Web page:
Postcholecystectomy Syndrome Clinical Presentation

Updated: Dec 27, 2016
  • Author: Steen W Jensen, MD; Chief Editor: John Geibel, MD, DSc, MSc, AGAF  more...
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Presentation

History

A wide range of symptoms may be noted in patients with postcholecystectomy syndrome (PCS). Symptoms are sometimes considered to be associated with the gallbladder. Freud found colic in 93% of patients, pain in 76%, jaundice in 24%, and fever in 38%. [11] In the author’s patient population, the incidence of PCS is 14%. Pain is found in 71% of patients, diarrhea or nausea in 36%, and bloating or gas in 14%. The cause of PCS is identifiable in 95% of patients.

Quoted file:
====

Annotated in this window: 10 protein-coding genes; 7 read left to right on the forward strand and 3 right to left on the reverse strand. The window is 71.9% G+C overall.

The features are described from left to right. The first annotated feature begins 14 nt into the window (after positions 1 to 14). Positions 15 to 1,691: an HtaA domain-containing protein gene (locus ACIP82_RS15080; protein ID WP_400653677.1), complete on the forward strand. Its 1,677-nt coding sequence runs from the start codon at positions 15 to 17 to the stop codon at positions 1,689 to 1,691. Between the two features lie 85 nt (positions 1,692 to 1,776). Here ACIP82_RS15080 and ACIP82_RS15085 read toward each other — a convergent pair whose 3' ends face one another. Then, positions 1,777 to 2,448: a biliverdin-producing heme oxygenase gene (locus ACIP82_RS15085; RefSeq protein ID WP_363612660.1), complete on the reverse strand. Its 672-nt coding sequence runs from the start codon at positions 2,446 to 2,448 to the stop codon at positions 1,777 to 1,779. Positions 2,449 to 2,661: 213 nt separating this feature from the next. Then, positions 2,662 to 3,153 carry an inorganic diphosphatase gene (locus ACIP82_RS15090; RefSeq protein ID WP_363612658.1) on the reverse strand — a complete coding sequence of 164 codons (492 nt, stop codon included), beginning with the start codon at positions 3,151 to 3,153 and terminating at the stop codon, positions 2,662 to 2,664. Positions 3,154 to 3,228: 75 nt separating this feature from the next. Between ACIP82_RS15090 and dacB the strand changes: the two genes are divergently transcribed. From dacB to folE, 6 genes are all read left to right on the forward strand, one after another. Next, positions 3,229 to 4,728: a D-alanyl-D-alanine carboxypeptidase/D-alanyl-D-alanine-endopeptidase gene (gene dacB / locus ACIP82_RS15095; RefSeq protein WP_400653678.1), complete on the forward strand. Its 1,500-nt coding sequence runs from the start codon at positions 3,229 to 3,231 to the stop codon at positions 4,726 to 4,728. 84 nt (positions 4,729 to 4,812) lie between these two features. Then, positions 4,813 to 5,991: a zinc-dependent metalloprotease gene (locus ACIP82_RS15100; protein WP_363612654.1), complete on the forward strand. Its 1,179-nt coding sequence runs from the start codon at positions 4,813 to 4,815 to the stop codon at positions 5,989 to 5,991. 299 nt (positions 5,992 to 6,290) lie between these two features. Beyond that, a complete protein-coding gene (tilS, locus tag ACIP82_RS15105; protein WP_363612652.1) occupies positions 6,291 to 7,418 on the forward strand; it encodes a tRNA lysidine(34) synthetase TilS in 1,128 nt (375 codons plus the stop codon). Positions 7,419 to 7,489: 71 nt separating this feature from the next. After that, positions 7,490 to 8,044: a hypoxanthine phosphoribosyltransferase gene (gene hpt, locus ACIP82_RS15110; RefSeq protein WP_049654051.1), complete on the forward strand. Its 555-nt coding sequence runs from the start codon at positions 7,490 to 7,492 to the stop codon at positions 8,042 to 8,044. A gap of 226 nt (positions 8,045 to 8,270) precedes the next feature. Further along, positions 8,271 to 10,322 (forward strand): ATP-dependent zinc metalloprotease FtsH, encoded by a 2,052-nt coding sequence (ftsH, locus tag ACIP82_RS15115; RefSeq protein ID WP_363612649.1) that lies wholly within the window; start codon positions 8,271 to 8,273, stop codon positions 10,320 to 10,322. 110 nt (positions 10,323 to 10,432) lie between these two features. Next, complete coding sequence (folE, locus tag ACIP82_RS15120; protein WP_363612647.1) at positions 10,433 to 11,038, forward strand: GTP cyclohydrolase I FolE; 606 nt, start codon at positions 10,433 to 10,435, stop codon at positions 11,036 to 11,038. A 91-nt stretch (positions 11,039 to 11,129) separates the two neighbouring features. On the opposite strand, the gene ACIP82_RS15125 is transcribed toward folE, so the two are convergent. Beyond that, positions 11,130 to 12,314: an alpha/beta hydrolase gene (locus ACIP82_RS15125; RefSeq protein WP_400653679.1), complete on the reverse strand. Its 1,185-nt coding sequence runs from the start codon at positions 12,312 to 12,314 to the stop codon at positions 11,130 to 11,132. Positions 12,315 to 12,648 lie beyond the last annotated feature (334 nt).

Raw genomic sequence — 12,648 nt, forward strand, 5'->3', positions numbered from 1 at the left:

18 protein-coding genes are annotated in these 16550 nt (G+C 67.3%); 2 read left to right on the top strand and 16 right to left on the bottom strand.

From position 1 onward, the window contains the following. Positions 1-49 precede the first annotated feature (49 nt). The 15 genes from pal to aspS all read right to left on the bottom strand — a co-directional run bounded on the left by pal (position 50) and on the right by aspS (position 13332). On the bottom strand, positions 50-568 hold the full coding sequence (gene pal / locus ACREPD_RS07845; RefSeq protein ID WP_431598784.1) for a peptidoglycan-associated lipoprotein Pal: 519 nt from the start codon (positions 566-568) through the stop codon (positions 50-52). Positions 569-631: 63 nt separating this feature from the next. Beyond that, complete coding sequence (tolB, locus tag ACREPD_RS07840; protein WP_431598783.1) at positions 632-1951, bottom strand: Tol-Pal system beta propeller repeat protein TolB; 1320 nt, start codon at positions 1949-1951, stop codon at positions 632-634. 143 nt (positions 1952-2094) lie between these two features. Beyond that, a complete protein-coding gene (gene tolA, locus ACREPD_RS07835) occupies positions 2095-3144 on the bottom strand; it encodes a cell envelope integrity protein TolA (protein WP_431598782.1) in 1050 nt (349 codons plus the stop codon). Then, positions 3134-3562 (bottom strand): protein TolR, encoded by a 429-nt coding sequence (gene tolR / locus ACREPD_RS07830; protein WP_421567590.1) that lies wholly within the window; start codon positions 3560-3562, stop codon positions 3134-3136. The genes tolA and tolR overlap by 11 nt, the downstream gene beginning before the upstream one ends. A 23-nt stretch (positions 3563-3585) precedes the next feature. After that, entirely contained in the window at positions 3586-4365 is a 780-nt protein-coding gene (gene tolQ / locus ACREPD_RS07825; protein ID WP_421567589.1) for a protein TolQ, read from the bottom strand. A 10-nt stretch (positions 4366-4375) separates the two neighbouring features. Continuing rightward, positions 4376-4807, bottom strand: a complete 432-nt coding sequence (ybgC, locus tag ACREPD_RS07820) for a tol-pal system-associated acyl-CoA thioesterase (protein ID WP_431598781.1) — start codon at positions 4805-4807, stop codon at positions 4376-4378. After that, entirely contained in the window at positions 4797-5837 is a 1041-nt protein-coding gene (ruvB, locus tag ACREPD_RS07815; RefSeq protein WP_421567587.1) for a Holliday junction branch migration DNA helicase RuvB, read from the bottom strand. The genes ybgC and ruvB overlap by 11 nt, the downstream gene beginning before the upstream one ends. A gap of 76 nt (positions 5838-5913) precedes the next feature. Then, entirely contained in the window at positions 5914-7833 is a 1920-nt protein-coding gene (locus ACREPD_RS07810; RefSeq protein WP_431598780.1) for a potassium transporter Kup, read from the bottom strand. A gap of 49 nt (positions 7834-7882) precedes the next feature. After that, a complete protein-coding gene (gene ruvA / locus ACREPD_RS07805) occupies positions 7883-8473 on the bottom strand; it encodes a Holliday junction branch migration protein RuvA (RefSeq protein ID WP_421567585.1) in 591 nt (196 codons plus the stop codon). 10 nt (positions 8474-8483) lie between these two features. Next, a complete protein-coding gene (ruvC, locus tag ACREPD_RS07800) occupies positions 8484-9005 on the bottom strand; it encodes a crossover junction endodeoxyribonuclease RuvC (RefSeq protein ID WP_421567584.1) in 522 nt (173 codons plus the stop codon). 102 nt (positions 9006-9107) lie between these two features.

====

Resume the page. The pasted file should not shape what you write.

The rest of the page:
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Physical Examination

The workup for PCS varies. An extensive study of the patient should be performed in an attempt to identify a specific cause for the symptoms and to exclude serious postcholecystectomy complications. Surgical reexploration should be considered a last resort.

Patient examination starts with a thorough history and a careful physical examination, with close scrutiny of the old record. Particular attention should be paid to the preoperative workup and diagnosis, the surgical findings and pathologic examination, and any postoperative problems. Discrepancies may lead to the diagnosis. Additional workup is directed at the most likely diagnosis while excluding other possible causes.

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